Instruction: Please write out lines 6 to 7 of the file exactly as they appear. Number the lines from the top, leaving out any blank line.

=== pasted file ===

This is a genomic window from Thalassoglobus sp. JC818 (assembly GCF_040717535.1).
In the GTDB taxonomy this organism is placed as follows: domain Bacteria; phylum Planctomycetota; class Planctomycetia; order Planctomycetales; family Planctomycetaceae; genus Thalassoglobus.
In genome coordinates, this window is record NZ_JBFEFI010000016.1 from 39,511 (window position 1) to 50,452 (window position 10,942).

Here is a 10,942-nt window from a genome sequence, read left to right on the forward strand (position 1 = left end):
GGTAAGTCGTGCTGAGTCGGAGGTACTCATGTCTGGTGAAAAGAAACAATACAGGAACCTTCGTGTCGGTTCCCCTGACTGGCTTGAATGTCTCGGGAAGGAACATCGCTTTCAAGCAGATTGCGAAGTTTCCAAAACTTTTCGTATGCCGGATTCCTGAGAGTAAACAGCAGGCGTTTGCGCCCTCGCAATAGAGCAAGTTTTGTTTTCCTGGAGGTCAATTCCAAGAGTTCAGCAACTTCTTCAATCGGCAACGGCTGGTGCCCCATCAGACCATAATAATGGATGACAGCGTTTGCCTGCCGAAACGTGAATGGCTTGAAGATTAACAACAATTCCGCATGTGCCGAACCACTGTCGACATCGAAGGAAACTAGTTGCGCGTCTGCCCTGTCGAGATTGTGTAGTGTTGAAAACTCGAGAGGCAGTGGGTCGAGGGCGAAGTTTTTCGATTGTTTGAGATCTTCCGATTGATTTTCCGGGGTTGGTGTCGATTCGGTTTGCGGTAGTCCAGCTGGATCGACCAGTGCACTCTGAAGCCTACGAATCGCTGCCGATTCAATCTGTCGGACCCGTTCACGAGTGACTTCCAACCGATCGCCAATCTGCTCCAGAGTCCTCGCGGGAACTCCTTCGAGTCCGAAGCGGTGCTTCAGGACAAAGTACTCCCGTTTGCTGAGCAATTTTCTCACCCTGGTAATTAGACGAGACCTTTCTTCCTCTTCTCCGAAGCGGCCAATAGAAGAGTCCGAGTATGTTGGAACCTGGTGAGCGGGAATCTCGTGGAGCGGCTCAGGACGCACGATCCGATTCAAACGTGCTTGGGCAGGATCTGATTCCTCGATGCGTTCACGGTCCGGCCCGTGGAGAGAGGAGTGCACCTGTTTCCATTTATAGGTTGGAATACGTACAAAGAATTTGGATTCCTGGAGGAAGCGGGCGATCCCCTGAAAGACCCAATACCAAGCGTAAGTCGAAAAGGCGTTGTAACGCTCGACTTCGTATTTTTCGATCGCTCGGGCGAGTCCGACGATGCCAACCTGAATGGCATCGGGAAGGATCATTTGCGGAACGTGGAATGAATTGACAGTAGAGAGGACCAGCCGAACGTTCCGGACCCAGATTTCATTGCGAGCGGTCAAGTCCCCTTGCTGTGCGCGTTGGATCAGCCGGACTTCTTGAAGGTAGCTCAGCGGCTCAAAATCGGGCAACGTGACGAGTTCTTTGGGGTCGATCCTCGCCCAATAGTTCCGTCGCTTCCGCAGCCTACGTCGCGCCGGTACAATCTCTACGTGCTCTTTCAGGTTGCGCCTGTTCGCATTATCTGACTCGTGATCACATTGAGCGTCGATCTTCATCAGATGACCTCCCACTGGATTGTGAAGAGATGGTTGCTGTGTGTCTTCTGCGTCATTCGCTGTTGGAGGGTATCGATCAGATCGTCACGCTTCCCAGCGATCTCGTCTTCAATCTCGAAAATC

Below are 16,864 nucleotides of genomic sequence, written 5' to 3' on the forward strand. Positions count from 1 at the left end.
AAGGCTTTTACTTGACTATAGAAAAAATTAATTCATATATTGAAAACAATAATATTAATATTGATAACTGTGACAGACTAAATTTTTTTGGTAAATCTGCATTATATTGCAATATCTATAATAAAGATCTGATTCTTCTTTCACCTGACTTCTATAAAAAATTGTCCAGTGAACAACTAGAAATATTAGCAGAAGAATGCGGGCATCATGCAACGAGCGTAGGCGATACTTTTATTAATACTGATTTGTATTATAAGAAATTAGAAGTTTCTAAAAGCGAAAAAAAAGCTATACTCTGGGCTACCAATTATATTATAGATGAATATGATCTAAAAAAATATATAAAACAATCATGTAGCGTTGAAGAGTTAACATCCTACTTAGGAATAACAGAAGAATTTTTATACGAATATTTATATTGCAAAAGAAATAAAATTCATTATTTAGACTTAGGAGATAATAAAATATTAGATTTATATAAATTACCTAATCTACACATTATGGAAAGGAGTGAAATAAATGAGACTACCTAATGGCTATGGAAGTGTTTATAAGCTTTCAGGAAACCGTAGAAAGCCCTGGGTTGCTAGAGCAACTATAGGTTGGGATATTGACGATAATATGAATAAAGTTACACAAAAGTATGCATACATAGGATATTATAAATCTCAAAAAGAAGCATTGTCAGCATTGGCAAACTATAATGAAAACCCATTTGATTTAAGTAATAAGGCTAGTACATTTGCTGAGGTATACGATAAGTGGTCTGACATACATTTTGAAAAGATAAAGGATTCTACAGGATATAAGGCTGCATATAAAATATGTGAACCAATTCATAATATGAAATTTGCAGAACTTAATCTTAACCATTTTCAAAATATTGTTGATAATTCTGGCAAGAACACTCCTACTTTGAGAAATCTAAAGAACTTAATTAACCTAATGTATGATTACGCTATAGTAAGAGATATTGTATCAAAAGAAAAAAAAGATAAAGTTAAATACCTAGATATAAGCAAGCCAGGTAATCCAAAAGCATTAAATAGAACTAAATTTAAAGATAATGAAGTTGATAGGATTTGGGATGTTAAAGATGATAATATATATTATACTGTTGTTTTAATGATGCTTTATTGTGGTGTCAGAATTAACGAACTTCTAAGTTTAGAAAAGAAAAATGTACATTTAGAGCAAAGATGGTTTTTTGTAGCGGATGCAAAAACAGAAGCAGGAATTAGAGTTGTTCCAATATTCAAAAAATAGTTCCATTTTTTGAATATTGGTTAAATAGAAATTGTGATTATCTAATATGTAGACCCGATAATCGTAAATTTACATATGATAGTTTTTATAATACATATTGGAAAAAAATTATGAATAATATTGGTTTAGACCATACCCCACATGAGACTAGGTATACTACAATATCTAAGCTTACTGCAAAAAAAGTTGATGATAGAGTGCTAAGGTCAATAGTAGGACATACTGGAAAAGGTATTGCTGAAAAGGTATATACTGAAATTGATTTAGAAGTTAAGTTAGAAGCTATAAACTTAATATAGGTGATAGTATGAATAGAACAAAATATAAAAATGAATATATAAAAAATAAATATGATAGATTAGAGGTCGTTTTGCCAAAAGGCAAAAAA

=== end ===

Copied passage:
Below are 16,864 nucleotides of genomic sequence, written 5' to 3' on the forward strand. Positions count from 1 at the left end.
AAGGCTTTTACTTGACTATAGAAAAAATTAATTCATATATTGAAAACAATAATATTAATATTGATAACTGTGACAGACTAAATTTTTTTGGTAAATCTGCATTATATTGCAATATCTATAATAAAGATCTGATTCTTCTTTCACCTGACTTCTATAAAAAATTGTCCAGTGAACAACTAGAAATATTAGCAGAAGAATGCGGGCATCATGCAACGAGCGTAGGCGATACTTTTATTAATACTGATTTGTATTATAAGAAATTAGAAGTTTCTAAAAGCGAAAAAAAAGCTATACTCTGGGCTACCAATTATATTATAGATGAATATGATCTAAAAAAATATATAAAACAATCATGTAGCGTTGAAGAGTTAACATCCTACTTAGGAATAACAGAAGAATTTTTATACGAATATTTATATTGCAAAAGAAATAAAATTCATTATTTAGACTTAGGAGATAATAAAATATTAGATTTATATAAATTACCTAATCTACACATTATGGAAAGGAGTGAAATAAATGAGACTACCTAATGGCTATGGAAGTGTTTATAAGCTTTCAGGAAACCGTAGAAAGCCCTGGGTTGCTAGAGCAACTATAGGTTGGGATATTGACGATAATATGAATAAAGTTACACAAAAGTATGCATACATAGGATATTATAAATCTCAAAAAGAAGCATTGTCAGCATTGGCAAACTATAATGAAAACCCATTTGATTTAAGTAATAAGGCTAGTACATTTGCTGAGGTATACGATAAGTGGTCTGACATACATTTTGAAAAGATAAAGGATTCTACAGGATATAAGGCTGCATATAAAATATGTGAACCAATTCATAATATGAAATTTGCAGAACTTAATCTTAACCATTTTCAAAATATTGTTGATAATTCTGGCAAGAACACTCCTACTTTGAGAAATCTAAAGAACTTAATTAACCTAATGTATGATTACGCTATAGTAAGAGATATTGTATCAAAAGAAAAAAAAGATAAAGTTAAATACCTAGATATAAGCAAGCCAGGTAATCCAAAAGCATTAAATAGAACTAAATTTAAAGATAATGAAGTTGATAGGATTTGGGATGTTAAAGATGATAATATATATTATACTGTTGTTTTAATGATGCTTTATTGTGGTGTCAGAATTAACGAACTTCTAAGTTTAGAAAAGAAAAATGTACATTTAGAGCAAAGATGGTTTTTTGTAGCGGATGCAAAAACAGAAGCAGGAATTAGAGTTGTTCCAATATTCAAAAAATAGTTCCATTTTTTGAATATTGGTTAAATAGAAATTGTGATTATCTAATATGTAGACCCGATAATCGTAAATTTACATATGATAGTTTTTATAATACATATTGGAAAAAAATTATGAATAATATTGGTTTAGACCATACCCCACATGAGACTAGGTATACTACAATATCTAAGCTTACTGCAAAAAAAGTTGATGATAGAGTGCTAAGGTCAATAGTAGGACATACTGGAAAAGGTATTGCTGAAAAGGTATATACTGAAATTGATTTAGAAGTTAAGTTAGAAGCTATAAACTTAATATAGGTGATAGTATGAATAGAACAAAATATAAAAATGAATATATAAAAAATAAATATGATAGATTAGAGGTCGTTTTGCCAAAAGGCAAAAAA